News ID: 272252
Published: 1044 GMT July 31, 2020

Climate change 'driving UK's extreme weather'

Climate change 'driving UK's extreme weather'
A record-breaking temperature of 38.7°C (101.7°F) was recorded at Cambridge University Botanic Garden in July 2019. (CUBG)

Climate change driven by industrial society is having an increasing impact on the UK’s weather, the Met Office said.

Its annual UK report confirms that 2019 was the 12th warmest year in a series from 1884, BBC reported.

Although it does not make the top 10, the report said 2019 was remarkable for high temperature records in the UK.

There was also a severe swing in weather from the soaking winter to the sunny spring.

The temperature extremes were:


● A new UK maximum record (38.7°C) on July 25, in Cambridge

● A new winter maximum record (21.2°C) on February 26, in Kew Gardens, London — the first time 20°C has been reached in the UK in winter

● A new December maximum record (18.7°C) on December 28, in Achfary, Sutherland

● A new February minimum record (13.9°C) on February 23, in Achnagart, Highland


No national low temperature records were set in the State of the UK Climate report, published by the Royal Meteorological Society.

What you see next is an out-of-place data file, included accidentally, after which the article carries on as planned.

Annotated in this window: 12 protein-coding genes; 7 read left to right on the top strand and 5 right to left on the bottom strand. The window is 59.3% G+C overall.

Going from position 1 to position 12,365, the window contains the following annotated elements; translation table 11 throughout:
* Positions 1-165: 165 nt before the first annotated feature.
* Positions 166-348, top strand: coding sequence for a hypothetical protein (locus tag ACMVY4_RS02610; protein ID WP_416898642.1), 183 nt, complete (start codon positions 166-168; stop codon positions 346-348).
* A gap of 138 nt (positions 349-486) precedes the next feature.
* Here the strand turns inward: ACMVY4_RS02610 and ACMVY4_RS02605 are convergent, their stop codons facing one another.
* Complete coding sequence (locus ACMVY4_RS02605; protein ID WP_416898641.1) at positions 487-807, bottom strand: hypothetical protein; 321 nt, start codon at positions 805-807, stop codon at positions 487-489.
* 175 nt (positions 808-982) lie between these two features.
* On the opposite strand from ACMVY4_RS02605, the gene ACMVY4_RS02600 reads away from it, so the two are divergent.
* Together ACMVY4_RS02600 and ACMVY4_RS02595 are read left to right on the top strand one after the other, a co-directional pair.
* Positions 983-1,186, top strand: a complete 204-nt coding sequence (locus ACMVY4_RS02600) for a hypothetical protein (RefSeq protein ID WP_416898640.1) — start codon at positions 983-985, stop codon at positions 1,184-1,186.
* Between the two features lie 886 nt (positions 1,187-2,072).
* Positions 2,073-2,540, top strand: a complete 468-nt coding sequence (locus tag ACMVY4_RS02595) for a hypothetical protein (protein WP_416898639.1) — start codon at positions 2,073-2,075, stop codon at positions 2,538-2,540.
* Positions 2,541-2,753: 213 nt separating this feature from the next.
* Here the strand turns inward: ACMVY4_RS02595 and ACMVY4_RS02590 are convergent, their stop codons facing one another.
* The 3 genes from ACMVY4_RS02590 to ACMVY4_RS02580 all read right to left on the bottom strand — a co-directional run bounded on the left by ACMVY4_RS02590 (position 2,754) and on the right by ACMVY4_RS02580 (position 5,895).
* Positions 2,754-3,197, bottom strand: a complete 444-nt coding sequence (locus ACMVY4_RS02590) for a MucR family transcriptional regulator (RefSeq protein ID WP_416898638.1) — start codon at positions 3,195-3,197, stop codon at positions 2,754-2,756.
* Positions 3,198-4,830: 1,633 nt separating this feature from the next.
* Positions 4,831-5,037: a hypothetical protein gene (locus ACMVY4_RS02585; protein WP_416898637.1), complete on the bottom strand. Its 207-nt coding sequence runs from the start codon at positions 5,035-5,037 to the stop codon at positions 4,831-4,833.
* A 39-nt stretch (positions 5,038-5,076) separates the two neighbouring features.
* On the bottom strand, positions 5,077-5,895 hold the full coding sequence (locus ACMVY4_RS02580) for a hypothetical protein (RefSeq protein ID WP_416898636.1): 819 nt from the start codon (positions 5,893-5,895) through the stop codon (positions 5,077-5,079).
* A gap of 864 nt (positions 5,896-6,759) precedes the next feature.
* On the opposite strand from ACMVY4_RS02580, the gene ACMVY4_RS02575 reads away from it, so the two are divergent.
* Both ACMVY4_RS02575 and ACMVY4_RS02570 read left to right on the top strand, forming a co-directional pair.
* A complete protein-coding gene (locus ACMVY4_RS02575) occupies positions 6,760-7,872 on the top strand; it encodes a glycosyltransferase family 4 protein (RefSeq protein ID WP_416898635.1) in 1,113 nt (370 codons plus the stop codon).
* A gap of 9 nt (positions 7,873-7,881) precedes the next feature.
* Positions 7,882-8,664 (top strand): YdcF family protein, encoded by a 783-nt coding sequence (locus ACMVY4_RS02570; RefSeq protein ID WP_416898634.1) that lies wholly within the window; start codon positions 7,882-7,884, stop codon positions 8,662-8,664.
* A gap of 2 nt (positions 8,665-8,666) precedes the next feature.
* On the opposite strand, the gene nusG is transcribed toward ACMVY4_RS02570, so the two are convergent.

It showed that UK temperatures in 2019 were 1.1°C above the 1961-1990 long-term average.

Mike Kendon, lead author of the report, said: “Our report shows climate change is exerting an increasing impact on the UK.

“This year was warmer than any other year in the UK between 1884 and 1990, and to find a year in the coldest 10 we have to go back to 1963.”

The Central England Temperature series is the longest instrumental record of temperature in the world, stretching back to 1659.

Mark McCarthy, from the Met Office, added it was a particularly wet year across parts of central and northern England.

He said Lincolnshire, Nottinghamshire, Derbyshire, Leicestershire and Cheshire received between a quarter to one third more rainfall than normal. For northern England this was the ninth wettest year in a series from 1862.

He said: "It is worth noting that since 2009 the UK has now had its wettest February, April, June, November and December on record — five out of 12 months."

Hannah Cloke, professor of hydrology at the University of Reading, identified a number of concerning trends.

She said: "As well as extreme hot temperatures, the stand-out weather events in 2019 were the many different types of floods, causing millions of pounds worth of damage and causing misery to many people.

“The picture that emerges is of the multiple flooding threats that are facing the UK, many of which are exacerbated by climate change."

She cited as examples summer flashfloods caused by extreme downpours, extensive autumn and winter river floods caused by persistent heavy rain and storms, and a backdrop of continued sea-level rises heightening the risk of coastal floods.

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